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Two Years Later, Bold New Steps for the Materials Genome Initiative

Summary: 
Two years ago today, President Obama launched the Materials Genome Initiative (MGI), a collaborative endeavor of the public and private sectors designed to double the pace of innovation, manufacture, and deployment of high-tech materials in America.Today, universities, companies, Federal agencies, and other partners announced more than twenty new commitments to kick-start an ambitious third year for the MGI.

Two years ago today, President Obama launched the Materials Genome Initiative (MGI), a collaborative endeavor of the public and private sectors designed to double the pace of innovation, manufacture, and deployment of high-tech materials in America.

During its first two years, the MGI has come a long way. What started out as a modest investment of roughly $63 million by four Federal agencies has since expanded into a multi-stakeholder endeavor valued in the hundreds of millions of dollars and involving universities, companies, professional societies, and scientists and engineers from across the country—all working together to push the boundaries of what’s possible in the realm of materials science and innovation. 

Today, universities, companies, Federal agencies, and other materials science stakeholders announced more than twenty new commitments to kick-start an ambitious third year for the MGI, including:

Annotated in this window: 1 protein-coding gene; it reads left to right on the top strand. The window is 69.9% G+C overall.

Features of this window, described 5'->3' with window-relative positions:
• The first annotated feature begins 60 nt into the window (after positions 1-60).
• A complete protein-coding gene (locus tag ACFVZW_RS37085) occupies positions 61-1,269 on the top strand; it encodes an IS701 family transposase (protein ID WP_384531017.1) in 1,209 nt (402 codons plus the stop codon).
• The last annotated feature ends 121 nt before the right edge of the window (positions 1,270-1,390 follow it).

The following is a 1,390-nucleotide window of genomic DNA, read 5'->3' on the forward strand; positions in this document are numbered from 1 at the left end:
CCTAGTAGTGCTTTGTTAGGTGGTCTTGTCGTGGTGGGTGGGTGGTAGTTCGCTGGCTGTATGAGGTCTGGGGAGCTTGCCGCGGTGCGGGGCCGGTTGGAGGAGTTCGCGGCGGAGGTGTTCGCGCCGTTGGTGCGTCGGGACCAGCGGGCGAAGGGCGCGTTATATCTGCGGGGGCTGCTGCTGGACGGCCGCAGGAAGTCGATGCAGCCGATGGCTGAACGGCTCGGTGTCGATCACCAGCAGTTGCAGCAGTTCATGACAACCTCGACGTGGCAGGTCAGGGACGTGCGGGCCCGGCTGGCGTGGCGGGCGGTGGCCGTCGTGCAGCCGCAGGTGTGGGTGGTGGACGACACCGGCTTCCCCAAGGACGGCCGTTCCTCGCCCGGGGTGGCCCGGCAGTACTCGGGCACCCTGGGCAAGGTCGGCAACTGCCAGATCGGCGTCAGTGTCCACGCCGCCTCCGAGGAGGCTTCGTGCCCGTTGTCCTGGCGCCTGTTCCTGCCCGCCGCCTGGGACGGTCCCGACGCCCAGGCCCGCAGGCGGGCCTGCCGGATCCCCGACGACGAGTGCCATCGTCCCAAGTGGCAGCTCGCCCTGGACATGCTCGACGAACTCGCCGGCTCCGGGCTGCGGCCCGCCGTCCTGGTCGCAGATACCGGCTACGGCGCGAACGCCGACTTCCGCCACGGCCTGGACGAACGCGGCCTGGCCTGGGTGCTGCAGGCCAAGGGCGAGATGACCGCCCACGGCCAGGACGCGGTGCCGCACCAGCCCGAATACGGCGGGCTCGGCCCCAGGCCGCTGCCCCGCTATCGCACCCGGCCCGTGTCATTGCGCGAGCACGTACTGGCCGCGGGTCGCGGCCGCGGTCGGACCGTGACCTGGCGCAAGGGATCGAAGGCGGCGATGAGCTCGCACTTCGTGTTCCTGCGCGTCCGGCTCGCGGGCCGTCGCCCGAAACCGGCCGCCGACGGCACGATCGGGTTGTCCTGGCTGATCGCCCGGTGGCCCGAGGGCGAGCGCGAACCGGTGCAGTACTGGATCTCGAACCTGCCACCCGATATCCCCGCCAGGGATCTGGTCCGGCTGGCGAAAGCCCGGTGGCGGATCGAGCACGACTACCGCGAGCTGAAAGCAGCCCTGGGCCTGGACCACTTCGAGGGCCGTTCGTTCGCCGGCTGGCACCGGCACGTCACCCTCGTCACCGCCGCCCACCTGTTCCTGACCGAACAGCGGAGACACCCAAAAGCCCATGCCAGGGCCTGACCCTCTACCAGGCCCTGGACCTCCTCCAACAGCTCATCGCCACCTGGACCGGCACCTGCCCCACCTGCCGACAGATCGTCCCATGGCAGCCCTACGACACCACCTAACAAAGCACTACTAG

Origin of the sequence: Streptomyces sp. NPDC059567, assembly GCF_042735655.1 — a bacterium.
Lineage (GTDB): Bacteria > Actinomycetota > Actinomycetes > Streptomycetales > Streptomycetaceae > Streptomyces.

• The Commerce Department’s National Institute of Standards and Technology (NIST) is committing $25 million over 5 years to form a Center of Excellence on Advanced Materials.
  • The University of Wisconsin, Madison, and the Georgia Institute of Technology are creating new Institutes in materials innovation with collective investments totaling roughly $15 million, and will join with the University of Michigan to launch a materials innovation accelerator network
  • Lawrence Berkeley National Laboratory (LBNL), Massachusetts Institute of Technology (MIT), and Intermolecular, Inc., are working together to better predict materials behavior with software tools made openly available by LBNL to thousands of users.
  • Harvard University and IBM are releasing a freely available and open database describing 2.3 million new materials for potential use in solar cells—the largest open-access effort of its kind; and
  • MIT is launching a new massive open online course (MOOC) focusing on innovation and commercialization with new materials, and half-a-dozen other institutions are announcing new educational efforts around the MGI that include curricula development, new graduate degrees, and research opportunities.

The materials community is mobilizing.

Building on two years of progress for the MGI and the exciting new commitments announced today, we’re on our way to cutting in half the time it takes to develop new materials that can fuel advanced manufacturing for a 21st century American economy.

To share your ideas or learn more about the MGI, please contact us at mgi@ostp.gov

Tom Kalil is Deputy Director for Technology and Innovation at OSTP

Cyrus Wadia is Assistant Director for Clean Energy and Materials R&D at OSTP